What do you think? Were you ever confronted with this dilemma? Or this question? :)

PS- The best thing about reading is that it inspires. It totally makes other people want to read for themselves, especially if they see you engrossed in a book, lost and enjoying it! The genuine, secure-about-themselves people might even tell you they feel like reading because of you, or that they have read a book they loved, because of you, because they saw you and felt the desire to do the same. It feels just amazing when you get to know that! This blog has given me this kind of a feel so many times. I love the observed fact that one person can spread this love, or at least a curiosity and interest to people around them. There's nothing better one could do, right? :D


  1. I so agree with you here- Fiction inspire. It really does, and I have experienced it.
    To be frank enough, I've always enjoyed fiction more than non-fiction, and course books ofcourse :P It gives me a kind of another-world feeling, and I like that.

    P.S.: The handwriting! :D

  2. Yep! I love that other-worldly feeling too! :D And you can't really understand it if you haven't read it. :)
    Thanks for your comment! :)

  3. I have encountered this question, but you just answered it much better than I did.

    There are pieces of fiction that have absolutely challenged me, taught me, and pushed me to grow.

    1. Hey! I'm glad you like it. I too believe it's been these books that have helped me be whoever I am right now. :D

      Welcome to my blog! ^_^

  4. I don't believe in classifying books in to two categories like fiction and non-fiction while picking up a book. There is good literature and there is bad literature. That's it.
    I am an MBA student and that doesnt stop me from reading a fiction book. People telling fiction books are false stories don't know there is much much more beyond the world they see everyday. If its not in real, it's in your head.

    1. Haha! Exactly. If you have a different taste in reading, then at least don't criticize the other genre without even experimenting with it, right? ;)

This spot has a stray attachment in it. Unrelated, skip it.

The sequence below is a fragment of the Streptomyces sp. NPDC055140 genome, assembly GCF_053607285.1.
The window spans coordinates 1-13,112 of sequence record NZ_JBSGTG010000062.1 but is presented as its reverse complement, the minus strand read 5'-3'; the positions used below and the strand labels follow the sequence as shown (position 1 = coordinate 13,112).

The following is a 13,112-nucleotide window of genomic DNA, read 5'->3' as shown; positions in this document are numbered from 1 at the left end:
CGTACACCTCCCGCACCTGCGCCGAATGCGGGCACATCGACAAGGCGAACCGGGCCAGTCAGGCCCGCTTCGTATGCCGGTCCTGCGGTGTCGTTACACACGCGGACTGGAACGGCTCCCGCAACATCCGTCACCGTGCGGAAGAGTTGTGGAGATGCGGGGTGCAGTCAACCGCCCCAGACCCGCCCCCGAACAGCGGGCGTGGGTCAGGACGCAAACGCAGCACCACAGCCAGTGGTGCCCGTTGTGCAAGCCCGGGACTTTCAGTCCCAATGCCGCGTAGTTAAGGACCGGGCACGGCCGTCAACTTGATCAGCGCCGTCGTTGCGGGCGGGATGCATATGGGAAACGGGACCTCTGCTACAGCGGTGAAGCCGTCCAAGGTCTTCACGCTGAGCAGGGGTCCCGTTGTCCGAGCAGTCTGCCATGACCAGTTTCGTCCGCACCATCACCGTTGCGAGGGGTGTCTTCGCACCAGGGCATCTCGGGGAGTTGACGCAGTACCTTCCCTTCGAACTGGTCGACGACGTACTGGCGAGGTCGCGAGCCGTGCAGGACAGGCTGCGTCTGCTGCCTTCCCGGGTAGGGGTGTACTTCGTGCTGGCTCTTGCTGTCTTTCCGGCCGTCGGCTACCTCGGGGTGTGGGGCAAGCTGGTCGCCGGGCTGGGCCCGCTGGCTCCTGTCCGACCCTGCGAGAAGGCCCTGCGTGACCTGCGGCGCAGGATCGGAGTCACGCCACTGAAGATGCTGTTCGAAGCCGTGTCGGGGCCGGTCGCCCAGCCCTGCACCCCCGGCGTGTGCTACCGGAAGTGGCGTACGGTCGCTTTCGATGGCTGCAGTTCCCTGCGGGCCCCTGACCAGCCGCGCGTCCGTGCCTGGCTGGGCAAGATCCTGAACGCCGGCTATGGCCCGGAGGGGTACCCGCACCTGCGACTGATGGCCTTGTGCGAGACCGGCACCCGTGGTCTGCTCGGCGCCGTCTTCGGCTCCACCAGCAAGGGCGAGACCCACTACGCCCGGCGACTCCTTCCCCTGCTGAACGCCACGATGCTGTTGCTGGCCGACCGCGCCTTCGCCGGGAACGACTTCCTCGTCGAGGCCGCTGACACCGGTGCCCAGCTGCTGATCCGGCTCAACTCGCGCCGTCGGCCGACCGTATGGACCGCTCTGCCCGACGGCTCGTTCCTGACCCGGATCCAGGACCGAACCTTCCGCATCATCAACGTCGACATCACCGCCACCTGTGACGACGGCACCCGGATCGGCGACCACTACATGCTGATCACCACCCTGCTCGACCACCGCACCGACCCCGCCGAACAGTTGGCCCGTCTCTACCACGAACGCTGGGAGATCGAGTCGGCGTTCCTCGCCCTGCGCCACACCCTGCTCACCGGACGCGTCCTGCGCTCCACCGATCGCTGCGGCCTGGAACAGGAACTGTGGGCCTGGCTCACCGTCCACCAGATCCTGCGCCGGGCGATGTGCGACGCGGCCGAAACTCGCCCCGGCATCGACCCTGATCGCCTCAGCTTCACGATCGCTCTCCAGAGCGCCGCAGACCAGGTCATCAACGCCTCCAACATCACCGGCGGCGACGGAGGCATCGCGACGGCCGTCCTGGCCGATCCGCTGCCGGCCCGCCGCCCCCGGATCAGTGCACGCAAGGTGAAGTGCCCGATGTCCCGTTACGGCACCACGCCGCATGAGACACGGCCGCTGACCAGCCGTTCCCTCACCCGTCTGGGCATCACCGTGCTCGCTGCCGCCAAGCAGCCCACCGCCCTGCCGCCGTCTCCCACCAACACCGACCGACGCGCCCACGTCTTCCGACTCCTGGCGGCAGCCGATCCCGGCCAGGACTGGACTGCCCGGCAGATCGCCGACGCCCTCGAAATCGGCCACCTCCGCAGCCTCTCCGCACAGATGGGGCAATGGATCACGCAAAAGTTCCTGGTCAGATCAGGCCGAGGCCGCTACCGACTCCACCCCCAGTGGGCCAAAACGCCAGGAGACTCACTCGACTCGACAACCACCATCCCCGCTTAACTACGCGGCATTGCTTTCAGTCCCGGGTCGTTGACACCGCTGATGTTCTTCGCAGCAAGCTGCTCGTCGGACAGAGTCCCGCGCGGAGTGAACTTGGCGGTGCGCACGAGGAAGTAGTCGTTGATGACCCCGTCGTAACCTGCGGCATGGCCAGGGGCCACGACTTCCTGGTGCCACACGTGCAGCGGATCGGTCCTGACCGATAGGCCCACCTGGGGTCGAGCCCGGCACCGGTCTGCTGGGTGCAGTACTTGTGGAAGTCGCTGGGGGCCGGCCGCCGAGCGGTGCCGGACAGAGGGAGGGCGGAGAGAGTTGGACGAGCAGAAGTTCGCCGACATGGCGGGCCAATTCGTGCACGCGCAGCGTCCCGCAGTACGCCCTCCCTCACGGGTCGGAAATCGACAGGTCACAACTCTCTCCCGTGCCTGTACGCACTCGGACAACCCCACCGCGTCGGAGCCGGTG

Glad to know you agree. Thanks for your comment :)

  5. Hi, Ashna! I loved this post! I think that Fiction books are so true, because they tell you so much about life (even when it's a fantasy), and you get to know more about everything then if you had to read a non-fiction book.

    1. That is it, exactly! If you've got the perceptive eye, you can learn a lot from a simple story. :)
      Glad you agree with me! :D Thanks!

      PS- I like your display picture! The Fantastic Flying Books of Mr. Morris Lessmore! :D

    2. Every bookaholic sould watch this film! :)

  6. Fiction transports us out of the confines of our four walls. We find ourselves in a totally different world , a world woven by the intricate observations of the authors. I totally agree with you ! :)
    Infact , I remember writing an article when i was back in 8th grade called "virtual world" , for The Statesman - That was mostly what i felt about fiction.
    We've got too many facts already , I find pleasure in fiction :D

    1. Exactly! :D It's so amazing, the way we can weave between different, starkly different worlds so easily with Fiction. Hi-5 to "We've got too many facts already" ;)

      Thanks so much for your comment! :)